Skip to main content
Advertising

Originally published June 9, 2014 at 8:01 PM | Page modified June 12, 2014 at 6:12 PM

  • Share:
           
  • Comments (0)
  • Print

Microsoft’s expansion into hardware pushes revenue up

Microsoft landed in the No. 2 spot in The Seattle Times’ 23rd annual ranking of publicly traded Northwest companies. Its strength and pervasiveness among corporations and other large organizations helped boost its bottom line.


Seattle Times technology reporter

Microsoft at a glance

Headquarters: Redmond

CEO in 2013: Steve Ballmer (Satya Nadella named CEO on Feb. 4, 2014)

Employees in 2013: 99,000

What it does: Creates software, services and hardware

What sets it apart: Sheer size and breadth

2013 cash flow: $24.6 billion

2013 sales: $77.8 billion

Years in ranking: 23

Highest ranking: No. 1 (for 1991, 1992)

SEC filings, Bloomberg

advertising

Microsoft is one company that needs no introduction.

From its Windows operating system to Office productivity suite, there are few in the world who haven’t heard of the Redmond-based software giant.

In the past several years, though, the rap on the company was that it had fallen behind its competitors in key areas such as mobile and search — and its stagnant stock price reflected that line of thinking.

What some have overlooked, though, was that even in those years, Microsoft continued to log billions in revenue and profits.

Indeed, it was a strong year of sales that helped Microsoft nab the No. 2 spot in The Seattle Times’ 23rd annual ranking of Northwest-based publicly traded companies.

From Azure to Xbox One, Dynamics to Office 365, Microsoft’s breadth of offerings all contributed to a fiscal year that brought in $77.85 billion in sales and $21.86 billion in profit, and a calendar year that brought in $83.43 billion in sales and $22.83 billion in profit.

And, as usual, Microsoft’s strength and pervasiveness among corporations and other large organizations helped boost its bottom line.

But there was also a somewhat surprising factor that contributed to Microsoft’s jump in revenue last year: how well it did in consumer-hardware sales.

Among Microsoft’s various product categories, consumer hardware was the fastest growing in terms of revenue last year, said Sid Parakh, an analyst with Seattle-based investment firm McAdams Wright Ragen.

Certainly, the November launch of Xbox One ­— the long-awaited successor to the Xbox 360 gaming console — played a big role.

But so did the Surface tablet, Microsoft’s first branded computing device. The second generation of the device, launched in October, helped boost Surface sales to $893 million in the last quarter of calendar 2013, double the amount from the preceding quarter. Parakh characterized Surface sales as showing solid growth last year.

Such growth, however, comes with the caveat that Microsoft launched the Surface line of tablets only in October 2012, so any percentage growth could be seen as a big jump. In addition, the company took a nearly $1 billion write-down on one version of the first generation Surface last year.

And the gap between Microsoft and competing iPad and Android devices is evident in that, despite stronger sales, the Surface has not made make a big dent in the tablet market, and Microsoft lost money with each Surface tablet it sold.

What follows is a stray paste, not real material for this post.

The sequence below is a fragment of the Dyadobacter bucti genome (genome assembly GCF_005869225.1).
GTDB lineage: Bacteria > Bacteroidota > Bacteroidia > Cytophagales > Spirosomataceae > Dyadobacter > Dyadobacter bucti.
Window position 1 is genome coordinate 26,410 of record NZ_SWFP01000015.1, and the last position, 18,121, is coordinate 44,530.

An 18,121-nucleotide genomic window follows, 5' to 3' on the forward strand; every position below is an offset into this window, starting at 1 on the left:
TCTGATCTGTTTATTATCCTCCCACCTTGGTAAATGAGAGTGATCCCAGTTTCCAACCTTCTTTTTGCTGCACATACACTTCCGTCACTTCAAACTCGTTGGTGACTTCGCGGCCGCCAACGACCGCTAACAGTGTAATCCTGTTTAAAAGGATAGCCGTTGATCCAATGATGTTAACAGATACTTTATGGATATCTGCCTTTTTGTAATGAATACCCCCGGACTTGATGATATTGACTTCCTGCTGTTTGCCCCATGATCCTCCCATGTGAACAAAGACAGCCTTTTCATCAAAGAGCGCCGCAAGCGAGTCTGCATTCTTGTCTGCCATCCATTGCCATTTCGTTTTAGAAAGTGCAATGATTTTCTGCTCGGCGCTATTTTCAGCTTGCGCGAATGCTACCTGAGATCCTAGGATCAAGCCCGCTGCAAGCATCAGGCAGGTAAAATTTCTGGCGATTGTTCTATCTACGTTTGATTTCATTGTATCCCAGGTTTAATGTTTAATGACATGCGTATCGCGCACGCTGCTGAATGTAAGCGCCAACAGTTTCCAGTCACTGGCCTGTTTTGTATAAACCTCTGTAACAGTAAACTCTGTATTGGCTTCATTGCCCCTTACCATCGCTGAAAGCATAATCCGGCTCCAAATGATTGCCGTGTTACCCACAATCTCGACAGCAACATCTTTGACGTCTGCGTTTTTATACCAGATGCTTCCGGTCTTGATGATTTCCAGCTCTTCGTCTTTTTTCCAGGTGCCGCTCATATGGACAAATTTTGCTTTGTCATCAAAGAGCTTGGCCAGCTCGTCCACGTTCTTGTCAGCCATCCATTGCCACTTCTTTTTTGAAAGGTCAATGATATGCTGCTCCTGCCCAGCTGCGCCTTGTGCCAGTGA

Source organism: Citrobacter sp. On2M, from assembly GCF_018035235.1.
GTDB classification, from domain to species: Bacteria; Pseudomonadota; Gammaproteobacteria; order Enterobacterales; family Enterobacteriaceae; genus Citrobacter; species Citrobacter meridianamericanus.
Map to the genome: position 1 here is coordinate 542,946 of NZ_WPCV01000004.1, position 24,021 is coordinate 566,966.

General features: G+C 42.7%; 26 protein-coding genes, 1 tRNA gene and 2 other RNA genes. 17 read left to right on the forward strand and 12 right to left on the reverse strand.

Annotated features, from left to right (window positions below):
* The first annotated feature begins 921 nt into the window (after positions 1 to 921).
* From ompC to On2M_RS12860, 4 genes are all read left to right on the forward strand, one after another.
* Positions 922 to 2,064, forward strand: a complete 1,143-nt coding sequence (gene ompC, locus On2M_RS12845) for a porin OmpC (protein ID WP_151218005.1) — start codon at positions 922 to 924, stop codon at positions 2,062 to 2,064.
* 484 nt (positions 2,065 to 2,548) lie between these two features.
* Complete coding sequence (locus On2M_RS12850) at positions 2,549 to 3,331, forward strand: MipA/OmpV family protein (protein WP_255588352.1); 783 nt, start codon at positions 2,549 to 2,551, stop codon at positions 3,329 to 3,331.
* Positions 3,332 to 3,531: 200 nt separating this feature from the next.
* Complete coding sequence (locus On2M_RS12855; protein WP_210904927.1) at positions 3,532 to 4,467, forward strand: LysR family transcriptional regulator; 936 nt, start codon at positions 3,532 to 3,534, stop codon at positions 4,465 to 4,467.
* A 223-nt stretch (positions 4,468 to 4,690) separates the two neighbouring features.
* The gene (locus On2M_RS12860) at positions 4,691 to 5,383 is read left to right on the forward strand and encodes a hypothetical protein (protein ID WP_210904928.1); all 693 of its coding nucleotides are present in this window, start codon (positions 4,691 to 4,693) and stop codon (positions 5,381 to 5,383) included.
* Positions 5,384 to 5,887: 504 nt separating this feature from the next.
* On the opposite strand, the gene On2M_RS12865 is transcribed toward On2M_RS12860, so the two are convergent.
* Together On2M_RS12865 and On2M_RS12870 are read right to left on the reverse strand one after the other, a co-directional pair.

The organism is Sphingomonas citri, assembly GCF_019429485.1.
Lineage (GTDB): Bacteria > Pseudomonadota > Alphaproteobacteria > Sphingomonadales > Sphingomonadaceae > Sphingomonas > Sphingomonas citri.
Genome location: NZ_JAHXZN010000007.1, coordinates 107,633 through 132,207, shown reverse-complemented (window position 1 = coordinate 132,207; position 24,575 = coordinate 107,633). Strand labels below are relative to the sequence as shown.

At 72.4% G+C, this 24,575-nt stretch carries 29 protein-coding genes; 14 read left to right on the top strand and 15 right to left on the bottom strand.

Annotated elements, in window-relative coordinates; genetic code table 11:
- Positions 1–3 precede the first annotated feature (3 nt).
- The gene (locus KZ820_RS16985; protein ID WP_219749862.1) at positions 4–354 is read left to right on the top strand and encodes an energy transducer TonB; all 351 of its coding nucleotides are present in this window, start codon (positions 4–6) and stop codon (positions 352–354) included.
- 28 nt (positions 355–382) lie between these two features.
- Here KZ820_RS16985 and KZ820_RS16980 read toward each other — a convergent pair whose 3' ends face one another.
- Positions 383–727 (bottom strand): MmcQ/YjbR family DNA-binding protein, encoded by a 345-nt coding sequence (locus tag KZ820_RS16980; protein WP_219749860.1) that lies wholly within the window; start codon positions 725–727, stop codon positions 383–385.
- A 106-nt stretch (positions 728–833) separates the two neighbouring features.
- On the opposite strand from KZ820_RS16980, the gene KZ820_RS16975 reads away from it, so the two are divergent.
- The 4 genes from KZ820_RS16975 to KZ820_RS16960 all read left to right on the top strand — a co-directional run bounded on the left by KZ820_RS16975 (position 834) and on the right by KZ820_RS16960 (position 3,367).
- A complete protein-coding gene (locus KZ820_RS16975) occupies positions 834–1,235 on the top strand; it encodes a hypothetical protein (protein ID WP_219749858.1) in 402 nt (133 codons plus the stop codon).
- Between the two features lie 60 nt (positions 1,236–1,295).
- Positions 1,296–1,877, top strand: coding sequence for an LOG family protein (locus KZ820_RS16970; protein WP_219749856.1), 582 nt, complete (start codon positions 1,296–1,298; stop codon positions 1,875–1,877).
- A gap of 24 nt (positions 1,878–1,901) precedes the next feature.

The one area where sales did not do so well was the one that Microsoft is perhaps best known: Windows, whose revenue was down last year.

“There was strength across the board except for Windows,” Parakh said.

In 2014, Microsoft so far has continued to show strength among both its commercial and consumer customers. Its new CEO, Satya Nadella, has generated positive buzz and its stock price is among the highest it’s been in a decade.

Janet I. Tu: 206-464-2272 or jtu@seattletimes.com. On Twitter @janettu.



Want unlimited access to seattletimes.com? Subscribe now!

Also in Business & Technology

News where, when and how you want it

Email Icon

The summer is wide open.

The summer is wide open.

Follow our three-part "Washington's National Parks" series running through August 10 for an in-depth look at some of our local treasures.

Advertising

Advertising


Advertising
The Seattle Times

The door is closed, but it's not locked.

Take a minute to subscribe and continue to enjoy The Seattle Times for as little as 99 cents a week.

Subscription options ►

Already a subscriber?

We've got good news for you. Unlimited seattletimes.com content access is included with most subscriptions.

Subscriber login ►
The Seattle Times

To keep reading, you need a subscription upgrade.

We hope you have enjoyed your complimentary access. For unlimited seattletimes.com access, please upgrade your digital subscription.

Call customer service at 1.800.542.0820 for assistance with your upgrade or questions about your subscriber status.

The Seattle Times

To keep reading, you need a subscription.

We hope you have enjoyed your complimentary access. Subscribe now for unlimited access!

Subscription options ►

Already a subscriber?

We've got good news for you. Unlimited seattletimes.com content access is included with most subscriptions.

Activate Subscriber Account ►